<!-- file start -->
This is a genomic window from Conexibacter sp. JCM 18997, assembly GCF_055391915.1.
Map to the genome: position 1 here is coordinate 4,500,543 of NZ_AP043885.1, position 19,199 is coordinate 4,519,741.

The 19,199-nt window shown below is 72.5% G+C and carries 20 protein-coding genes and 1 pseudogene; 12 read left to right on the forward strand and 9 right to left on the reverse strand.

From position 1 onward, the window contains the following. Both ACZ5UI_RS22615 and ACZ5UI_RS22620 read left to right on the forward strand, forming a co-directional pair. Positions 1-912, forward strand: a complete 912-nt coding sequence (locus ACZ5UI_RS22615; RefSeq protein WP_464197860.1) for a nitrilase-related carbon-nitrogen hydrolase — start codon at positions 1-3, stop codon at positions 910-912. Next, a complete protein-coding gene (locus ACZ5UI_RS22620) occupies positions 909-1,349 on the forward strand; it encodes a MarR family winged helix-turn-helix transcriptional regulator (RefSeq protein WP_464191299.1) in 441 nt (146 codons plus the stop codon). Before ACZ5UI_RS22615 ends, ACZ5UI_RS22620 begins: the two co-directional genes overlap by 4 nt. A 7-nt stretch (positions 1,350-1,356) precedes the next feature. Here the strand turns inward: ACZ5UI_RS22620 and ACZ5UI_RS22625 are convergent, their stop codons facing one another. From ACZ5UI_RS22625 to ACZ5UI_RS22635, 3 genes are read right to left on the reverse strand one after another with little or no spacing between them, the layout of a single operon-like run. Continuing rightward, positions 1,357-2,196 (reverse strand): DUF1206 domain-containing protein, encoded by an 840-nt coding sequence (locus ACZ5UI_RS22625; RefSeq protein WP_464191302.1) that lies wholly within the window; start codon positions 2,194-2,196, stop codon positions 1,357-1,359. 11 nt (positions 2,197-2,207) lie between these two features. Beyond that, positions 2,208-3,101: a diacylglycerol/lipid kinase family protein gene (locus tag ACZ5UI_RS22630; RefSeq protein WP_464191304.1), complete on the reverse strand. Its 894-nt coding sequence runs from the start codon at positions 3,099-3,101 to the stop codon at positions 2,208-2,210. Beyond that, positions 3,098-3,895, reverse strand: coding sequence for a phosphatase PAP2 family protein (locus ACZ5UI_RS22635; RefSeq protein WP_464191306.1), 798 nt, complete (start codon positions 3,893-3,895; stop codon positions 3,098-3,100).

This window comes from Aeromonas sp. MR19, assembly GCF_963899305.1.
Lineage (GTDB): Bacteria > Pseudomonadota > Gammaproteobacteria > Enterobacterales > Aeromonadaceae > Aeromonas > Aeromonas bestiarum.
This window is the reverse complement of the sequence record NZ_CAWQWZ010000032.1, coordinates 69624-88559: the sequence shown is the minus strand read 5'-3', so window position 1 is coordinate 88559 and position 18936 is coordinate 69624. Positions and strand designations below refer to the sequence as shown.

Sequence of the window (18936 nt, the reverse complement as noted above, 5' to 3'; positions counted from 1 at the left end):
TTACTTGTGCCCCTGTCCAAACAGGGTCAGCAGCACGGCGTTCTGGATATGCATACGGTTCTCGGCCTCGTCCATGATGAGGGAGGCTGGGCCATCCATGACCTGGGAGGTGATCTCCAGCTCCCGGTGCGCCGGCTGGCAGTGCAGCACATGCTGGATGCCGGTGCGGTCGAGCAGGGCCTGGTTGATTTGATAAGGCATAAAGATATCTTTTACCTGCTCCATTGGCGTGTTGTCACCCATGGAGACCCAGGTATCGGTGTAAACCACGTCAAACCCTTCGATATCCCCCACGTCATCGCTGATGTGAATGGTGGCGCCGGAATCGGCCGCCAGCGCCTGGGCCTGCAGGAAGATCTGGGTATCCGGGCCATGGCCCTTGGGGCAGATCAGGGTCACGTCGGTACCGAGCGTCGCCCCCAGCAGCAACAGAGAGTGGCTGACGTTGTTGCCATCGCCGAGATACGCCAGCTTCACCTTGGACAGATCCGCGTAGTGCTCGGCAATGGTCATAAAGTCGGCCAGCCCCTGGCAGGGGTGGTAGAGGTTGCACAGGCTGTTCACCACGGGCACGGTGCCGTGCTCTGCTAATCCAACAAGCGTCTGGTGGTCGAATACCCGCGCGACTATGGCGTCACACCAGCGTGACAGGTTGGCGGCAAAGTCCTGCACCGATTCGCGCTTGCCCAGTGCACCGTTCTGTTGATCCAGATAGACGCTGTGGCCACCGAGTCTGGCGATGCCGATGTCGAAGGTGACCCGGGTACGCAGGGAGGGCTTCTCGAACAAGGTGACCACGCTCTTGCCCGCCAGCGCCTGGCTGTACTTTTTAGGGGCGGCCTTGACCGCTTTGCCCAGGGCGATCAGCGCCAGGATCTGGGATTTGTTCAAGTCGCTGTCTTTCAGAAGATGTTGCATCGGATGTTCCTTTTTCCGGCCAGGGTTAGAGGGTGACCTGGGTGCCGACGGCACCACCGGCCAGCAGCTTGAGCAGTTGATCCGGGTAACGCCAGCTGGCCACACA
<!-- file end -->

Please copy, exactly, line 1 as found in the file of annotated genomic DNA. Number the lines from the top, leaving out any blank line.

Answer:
This is a genomic window from Conexibacter sp. JCM 18997, assembly GCF_055391915.1.